House Republicans are determined to pass funding bills that have no chance of becoming law as the U.S. Senate seeks a bipartisan agreement to avert a government shutdown.
Congress has not passed annual spending bills, meaning the federal government will partially shut down at the end of September unless the House, Senate, and president can agree on legislation.
On Tuesday, House Republicans voted to begin debate on four partisan bills to slash spending below agreed levels, though those bills stand no chance in the Democratic-led Senate.
On the same day, the Senate advanced a bipartisan plan to fund the federal government’s operations for six weeks, extend disaster relief funding, and support Ukraine’s defense in its war against Russia.
But House Speaker Kevin McCarthy (R-CA) reportedly told his caucus that the bill will not get a vote on the House floor. McCarthy faces threats from far-right Congress members that he will lose his speakership if he agrees to a bipartisan plan.
Majority Leader Steve Scalise (R-LA) told the Wall Street Journal that because the bipartisan bill does not include new border security funding, it would not come up in the House.
Florida Republican Rep. Byron Donalds called the bill a “non-starter,” with an Axios reporter tweeting on Wednesday that he said, “That thing is dead over here.”
“We’re going to work hard to do the work for the American people, while the Senate can preen and posture with yet another swamp game by putting forward another continuing resolution of the status quo, rather than trying to change this place,” said Texas Republican Rep. Chip Roy in a floor speech Tuesday.
Rather than consider the Senate package or any temporary funding legislation, nearly every House Republican voted on Tuesday to consider a series of four appropriations bills that include steep spending cuts to education, health care, child care, and nutrition programs. Even if all four proposals pass the House this week, they stand no chance of passing in the Senate and would not avert a partial shutdown.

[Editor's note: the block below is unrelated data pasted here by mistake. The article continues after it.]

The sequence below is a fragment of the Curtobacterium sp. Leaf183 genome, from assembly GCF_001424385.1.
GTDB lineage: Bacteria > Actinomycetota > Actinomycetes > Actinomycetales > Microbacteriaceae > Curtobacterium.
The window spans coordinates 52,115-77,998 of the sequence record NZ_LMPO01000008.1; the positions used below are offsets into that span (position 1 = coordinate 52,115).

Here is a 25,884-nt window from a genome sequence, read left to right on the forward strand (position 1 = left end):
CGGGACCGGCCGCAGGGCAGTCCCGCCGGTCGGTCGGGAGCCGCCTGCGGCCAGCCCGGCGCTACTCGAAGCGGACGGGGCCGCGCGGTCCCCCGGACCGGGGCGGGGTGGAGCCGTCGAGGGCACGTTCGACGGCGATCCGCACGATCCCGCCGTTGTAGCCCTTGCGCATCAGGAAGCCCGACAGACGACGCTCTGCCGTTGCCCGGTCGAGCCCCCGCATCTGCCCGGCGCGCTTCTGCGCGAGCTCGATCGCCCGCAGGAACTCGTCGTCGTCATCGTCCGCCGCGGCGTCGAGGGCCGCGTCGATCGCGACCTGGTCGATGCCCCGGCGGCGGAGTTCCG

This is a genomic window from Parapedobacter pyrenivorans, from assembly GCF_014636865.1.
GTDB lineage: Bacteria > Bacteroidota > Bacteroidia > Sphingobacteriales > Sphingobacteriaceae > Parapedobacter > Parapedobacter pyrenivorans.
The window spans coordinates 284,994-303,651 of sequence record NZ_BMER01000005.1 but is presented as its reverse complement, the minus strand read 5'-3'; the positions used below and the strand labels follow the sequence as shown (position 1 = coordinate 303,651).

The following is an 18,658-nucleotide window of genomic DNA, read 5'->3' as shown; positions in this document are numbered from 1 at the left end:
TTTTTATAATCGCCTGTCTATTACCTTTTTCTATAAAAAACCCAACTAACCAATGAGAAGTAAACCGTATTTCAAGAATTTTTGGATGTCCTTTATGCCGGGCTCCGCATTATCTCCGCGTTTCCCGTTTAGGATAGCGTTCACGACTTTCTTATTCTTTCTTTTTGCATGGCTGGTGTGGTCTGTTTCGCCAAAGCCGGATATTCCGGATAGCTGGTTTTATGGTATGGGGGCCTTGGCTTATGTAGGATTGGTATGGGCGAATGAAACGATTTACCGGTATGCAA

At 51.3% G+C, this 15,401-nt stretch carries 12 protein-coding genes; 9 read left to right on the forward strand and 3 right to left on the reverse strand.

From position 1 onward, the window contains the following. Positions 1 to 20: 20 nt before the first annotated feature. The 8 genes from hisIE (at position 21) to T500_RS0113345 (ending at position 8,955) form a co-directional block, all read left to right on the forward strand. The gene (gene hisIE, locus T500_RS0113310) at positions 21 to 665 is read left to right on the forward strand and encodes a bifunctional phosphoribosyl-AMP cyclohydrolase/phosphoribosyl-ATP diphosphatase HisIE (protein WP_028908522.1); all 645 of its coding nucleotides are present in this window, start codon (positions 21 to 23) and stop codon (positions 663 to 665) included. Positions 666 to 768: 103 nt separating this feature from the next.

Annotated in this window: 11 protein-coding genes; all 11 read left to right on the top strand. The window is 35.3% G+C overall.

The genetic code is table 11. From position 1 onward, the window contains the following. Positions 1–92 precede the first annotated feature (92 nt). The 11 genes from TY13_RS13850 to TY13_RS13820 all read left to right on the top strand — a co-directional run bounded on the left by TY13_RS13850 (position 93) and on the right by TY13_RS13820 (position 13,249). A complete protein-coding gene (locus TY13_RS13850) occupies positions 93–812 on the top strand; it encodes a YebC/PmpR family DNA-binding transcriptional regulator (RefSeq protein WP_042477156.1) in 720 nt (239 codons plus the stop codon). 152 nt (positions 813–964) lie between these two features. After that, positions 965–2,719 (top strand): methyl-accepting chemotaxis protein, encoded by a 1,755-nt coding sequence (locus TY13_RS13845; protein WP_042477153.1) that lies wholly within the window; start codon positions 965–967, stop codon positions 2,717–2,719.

Debate on the bills will eat up several hours of House floor time with just four days left before a shutdown.
Some members of the Republican Main Street Caucus, which claims to back “common sense, pragmatic legislation,” have been critical of their House Republican colleagues for bringing the nation to the brink of a shutdown and have suggested that they might join with Democrats on a bipartisan deal.
“When you’re trying to pass something through the House, you want to work as a conference,” New York Rep. Mike Lawler told CNN on Tuesday, “And some of my colleagues have frankly been stuck on stupid and refuse to do what we were elected to do against the vast majority of the conference, who have been working to avoid a shutdown.”
On September 22, Lawler slammed Republican colleagues such as Matt Gaetz of Florida, tweeting: “Create a crisis. Blame others. Pretend to solve.”
But Lawler and the rest of the Main Street Caucus still voted with their party to advance the four-bill package.
“The choice facing Congress: pretty straightforward. We can take the standard approach and fund the government for six weeks at the current rate of operations, or we can shut the government down in exchange for zero meaningful progress on policy,” McConnell said in a Wednesday floor speech.
If the government shuts down, it will continue to provide only essential functions, and no federal employees will receive pay.
In that scenario, families will lose food aid through the Women, Infants and Children nutrition program, food safety inspection will be halted, no one will be able to file new Social Security claims, and veterans will be unable to access services.
Recent shutdowns have done billions of dollars in damage to the nation’s economy, reducing its gross domestic product. Bloomberg reported on Wednesday that the longer a shutdown lasts, the more economic damage it will do.
“We should not fear a government shutdown. Most of what we do up here is bad anyway. Most of what we do up here hurts the American people,” Rep. Bob Good (R-VA) said in July.
Reprinted with permission from American Independent.